Pay Attention to the Pope’s Congressional Address on September 24
Among the pope’s many plans on his visit to America, the most notable is arguably his address to the joint session of Congress. It is expected that hundreds of millions will be watching the address live on TV. There is a high likelihood that the pope will emphasize the issue of poverty and immigration; and that it will certainly be perceived as “political speech” aimed to advocate for undocumented immigrants. It will indeed be “good news” for undocumented Central and South American immigrants who are estimated at around 11 million in the United States.
Republicans and other conservatives are already bracing for the impacts that the pope’s message will bring. The Republican Party has always shot down President Obama’s attempts to enact comprehensive immigration reform. The pope’s message will be especially critical for the Republican presidential candidates — like Donald Trump and former Gov. Jeb Bush — because most of them are extreme anti-immigrationists. Perhaps Trump will react especially adversely to it since he recently called America a “dumping ground for the rest of the world.”
The matter of immigration is not, of course, the sole source of Republican grievances. Regarding climate change issues, the Republican Party also opposes Obama’s clean energy plan that is meant to drastically reduce carbon emissions. Having concluded that human activities caused climate change in his encyclical letter “Laudito Si” (July 2015), the pope urged a quick response to it. He warned that “[i]f present trends continue, this century may well witness extraordinary climate change and an unprecedented destruction of ecosystems.” He also implored the “wealthy countries,” which are largely responsible for the issue, to partake in solving the problem. To put the cherry on top of this Republican grievances sundae, the pope also strongly approved the Iran nuclear deal signed by Germany, the permanent members of the U.N. Security Council — including the U.S. — and Iran. Needless to say, the Republican Party is not happy with this deal and is still fighting against it.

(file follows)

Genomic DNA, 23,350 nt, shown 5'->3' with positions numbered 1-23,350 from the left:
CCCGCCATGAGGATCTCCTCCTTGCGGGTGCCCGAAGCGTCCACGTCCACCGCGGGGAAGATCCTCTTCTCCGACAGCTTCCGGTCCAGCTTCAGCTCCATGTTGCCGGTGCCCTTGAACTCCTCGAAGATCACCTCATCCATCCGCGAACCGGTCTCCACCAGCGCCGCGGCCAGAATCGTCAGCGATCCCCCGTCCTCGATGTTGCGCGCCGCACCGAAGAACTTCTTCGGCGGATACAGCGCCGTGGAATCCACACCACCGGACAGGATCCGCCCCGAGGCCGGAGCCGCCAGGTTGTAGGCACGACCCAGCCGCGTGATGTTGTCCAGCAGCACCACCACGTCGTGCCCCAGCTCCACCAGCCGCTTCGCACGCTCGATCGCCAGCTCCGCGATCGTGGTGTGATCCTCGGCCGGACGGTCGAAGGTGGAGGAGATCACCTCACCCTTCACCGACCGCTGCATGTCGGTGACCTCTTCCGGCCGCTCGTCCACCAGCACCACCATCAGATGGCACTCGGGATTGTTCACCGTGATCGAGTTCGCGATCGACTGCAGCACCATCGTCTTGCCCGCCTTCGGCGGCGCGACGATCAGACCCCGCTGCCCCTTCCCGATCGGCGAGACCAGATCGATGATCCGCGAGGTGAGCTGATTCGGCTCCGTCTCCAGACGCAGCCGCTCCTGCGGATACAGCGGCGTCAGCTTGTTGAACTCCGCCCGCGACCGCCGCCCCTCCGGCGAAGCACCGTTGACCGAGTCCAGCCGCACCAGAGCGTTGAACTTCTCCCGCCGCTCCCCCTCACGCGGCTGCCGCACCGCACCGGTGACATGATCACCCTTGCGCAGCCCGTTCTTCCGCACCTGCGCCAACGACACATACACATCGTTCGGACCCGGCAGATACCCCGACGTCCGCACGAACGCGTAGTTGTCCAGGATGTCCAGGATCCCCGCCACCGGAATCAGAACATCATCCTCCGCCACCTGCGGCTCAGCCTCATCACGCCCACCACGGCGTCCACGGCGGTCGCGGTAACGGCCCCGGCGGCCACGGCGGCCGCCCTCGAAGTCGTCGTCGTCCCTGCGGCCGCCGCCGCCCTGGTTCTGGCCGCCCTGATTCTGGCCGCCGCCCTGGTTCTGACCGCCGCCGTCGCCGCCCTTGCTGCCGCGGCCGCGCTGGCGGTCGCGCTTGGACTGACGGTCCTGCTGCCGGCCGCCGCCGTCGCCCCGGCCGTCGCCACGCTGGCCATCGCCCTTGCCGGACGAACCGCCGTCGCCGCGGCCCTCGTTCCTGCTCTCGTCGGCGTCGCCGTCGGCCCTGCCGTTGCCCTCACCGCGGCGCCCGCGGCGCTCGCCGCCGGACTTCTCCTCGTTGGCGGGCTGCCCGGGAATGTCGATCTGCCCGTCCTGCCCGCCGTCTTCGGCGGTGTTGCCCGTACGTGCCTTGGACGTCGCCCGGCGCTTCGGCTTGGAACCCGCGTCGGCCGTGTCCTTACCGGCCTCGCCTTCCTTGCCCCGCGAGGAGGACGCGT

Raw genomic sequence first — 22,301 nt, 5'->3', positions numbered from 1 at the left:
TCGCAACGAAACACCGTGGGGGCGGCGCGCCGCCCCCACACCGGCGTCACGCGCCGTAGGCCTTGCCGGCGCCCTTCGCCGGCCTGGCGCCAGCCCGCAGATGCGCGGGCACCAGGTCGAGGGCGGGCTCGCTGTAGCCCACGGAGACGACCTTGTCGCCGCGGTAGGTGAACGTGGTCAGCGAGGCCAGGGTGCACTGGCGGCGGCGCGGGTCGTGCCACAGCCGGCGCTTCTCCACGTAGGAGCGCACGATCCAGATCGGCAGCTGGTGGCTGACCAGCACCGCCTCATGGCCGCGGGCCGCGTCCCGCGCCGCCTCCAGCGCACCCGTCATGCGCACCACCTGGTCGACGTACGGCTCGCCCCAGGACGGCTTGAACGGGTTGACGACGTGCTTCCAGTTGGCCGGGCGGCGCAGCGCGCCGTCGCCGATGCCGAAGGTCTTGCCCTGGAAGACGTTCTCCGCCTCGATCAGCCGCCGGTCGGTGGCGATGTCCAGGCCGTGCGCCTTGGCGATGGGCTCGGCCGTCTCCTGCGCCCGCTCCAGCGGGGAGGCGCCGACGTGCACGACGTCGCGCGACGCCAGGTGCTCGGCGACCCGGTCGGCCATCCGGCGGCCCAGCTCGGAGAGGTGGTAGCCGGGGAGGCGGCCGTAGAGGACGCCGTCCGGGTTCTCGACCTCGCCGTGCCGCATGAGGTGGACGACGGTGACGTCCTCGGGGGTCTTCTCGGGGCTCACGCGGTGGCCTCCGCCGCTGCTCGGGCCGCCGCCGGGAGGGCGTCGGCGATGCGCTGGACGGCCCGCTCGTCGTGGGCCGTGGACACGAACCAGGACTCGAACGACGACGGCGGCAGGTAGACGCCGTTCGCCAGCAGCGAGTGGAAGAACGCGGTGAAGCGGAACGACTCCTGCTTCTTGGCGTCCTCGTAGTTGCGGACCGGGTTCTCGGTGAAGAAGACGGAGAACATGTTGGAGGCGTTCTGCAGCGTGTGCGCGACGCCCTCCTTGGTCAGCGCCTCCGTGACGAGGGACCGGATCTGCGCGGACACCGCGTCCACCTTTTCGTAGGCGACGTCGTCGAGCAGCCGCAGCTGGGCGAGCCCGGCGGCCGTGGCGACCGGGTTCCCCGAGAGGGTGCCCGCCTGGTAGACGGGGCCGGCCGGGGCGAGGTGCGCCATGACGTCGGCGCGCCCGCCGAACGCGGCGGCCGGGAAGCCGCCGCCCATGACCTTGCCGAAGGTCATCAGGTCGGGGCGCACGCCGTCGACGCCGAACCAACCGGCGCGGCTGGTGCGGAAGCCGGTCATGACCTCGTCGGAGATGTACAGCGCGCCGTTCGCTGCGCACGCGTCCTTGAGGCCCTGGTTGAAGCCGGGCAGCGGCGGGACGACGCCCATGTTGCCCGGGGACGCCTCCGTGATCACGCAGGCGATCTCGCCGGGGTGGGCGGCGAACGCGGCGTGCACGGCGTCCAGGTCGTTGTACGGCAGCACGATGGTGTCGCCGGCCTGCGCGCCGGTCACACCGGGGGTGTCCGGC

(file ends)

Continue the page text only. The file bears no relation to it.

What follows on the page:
While officially happy to have the pope in the United States, the Republican figures are not quite content with the situation. Even Jeb Bush, a Catholic, made clear his disapproval of the pope by saying “… religion ought to be about making us better as people and less about things that end up getting in the political realm.” Some conservatives are going as far as calling the pope’s remarks the “Obamafication of the pope.”
Whatever Republicans may complain about, Pope Francis will still deliver his “political message” on the matters of immigration, economic disparity, the refugee crisis, terrorism, climate change, and many other things. We should watch closely how Americans choose respond to it.
* Editor’s note: The Wall Street Journal’s correct name is Mary Anastasia O’Grady.